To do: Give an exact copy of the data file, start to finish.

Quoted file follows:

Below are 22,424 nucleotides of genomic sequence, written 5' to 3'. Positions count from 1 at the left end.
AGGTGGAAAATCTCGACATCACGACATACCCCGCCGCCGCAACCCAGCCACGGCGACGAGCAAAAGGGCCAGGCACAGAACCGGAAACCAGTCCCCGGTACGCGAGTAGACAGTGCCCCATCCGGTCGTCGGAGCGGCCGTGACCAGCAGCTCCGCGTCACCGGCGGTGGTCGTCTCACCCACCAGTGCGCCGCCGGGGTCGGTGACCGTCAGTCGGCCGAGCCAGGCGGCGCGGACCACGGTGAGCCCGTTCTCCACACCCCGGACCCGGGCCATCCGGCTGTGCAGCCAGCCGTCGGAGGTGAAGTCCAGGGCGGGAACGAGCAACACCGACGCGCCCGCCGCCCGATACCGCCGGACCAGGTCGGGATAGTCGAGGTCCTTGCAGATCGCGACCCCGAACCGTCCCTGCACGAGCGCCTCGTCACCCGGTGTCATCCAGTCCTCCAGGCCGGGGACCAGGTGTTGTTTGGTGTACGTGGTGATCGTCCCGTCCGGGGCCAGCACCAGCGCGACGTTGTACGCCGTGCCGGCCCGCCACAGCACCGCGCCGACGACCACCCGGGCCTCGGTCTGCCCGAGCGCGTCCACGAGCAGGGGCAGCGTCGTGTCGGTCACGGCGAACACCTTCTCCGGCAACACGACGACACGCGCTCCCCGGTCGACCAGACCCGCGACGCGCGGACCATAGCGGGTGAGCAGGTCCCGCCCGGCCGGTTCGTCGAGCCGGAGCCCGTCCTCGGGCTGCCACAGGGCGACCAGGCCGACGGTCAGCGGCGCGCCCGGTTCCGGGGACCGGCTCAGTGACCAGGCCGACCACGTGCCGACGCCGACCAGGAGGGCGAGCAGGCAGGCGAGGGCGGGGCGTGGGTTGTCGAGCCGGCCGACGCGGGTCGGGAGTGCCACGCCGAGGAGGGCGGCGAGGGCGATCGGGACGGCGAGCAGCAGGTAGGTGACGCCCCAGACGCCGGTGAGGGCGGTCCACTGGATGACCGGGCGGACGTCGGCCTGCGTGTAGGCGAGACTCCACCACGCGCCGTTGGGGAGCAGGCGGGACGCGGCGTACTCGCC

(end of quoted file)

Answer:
Below are 22,424 nucleotides of genomic sequence, written 5' to 3'. Positions count from 1 at the left end.
AGGTGGAAAATCTCGACATCACGACATACCCCGCCGCCGCAACCCAGCCACGGCGACGAGCAAAAGGGCCAGGCACAGAACCGGAAACCAGTCCCCGGTACGCGAGTAGACAGTGCCCCATCCGGTCGTCGGAGCGGCCGTGACCAGCAGCTCCGCGTCACCGGCGGTGGTCGTCTCACCCACCAGTGCGCCGCCGGGGTCGGTGACCGTCAGTCGGCCGAGCCAGGCGGCGCGGACCACGGTGAGCCCGTTCTCCACACCCCGGACCCGGGCCATCCGGCTGTGCAGCCAGCCGTCGGAGGTGAAGTCCAGGGCGGGAACGAGCAACACCGACGCGCCCGCCGCCCGATACCGCCGGACCAGGTCGGGATAGTCGAGGTCCTTGCAGATCGCGACCCCGAACCGTCCCTGCACGAGCGCCTCGTCACCCGGTGTCATCCAGTCCTCCAGGCCGGGGACCAGGTGTTGTTTGGTGTACGTGGTGATCGTCCCGTCCGGGGCCAGCACCAGCGCGACGTTGTACGCCGTGCCGGCCCGCCACAGCACCGCGCCGACGACCACCCGGGCCTCGGTCTGCCCGAGCGCGTCCACGAGCAGGGGCAGCGTCGTGTCGGTCACGGCGAACACCTTCTCCGGCAACACGACGACACGCGCTCCCCGGTCGACCAGACCCGCGACGCGCGGACCATAGCGGGTGAGCAGGTCCCGCCCGGCCGGTTCGTCGAGCCGGAGCCCGTCCTCGGGCTGCCACAGGGCGACCAGGCCGACGGTCAGCGGCGCGCCCGGTTCCGGGGACCGGCTCAGTGACCAGGCCGACCACGTGCCGACGCCGACCAGGAGGGCGAGCAGGCAGGCGAGGGCGGGGCGTGGGTTGTCGAGCCGGCCGACGCGGGTCGGGAGTGCCACGCCGAGGAGGGCGGCGAGGGCGATCGGGACGGCGAGCAGCAGGTAGGTGACGCCCCAGACGCCGGTGAGGGCGGTCCACTGGATGACCGGGCGGACGTCGGCCTGCGTGTAGGCGAGACTCCACCACGCGCCGTTGGGGAGCAGGCGGGACGCGGCGTACTCGCC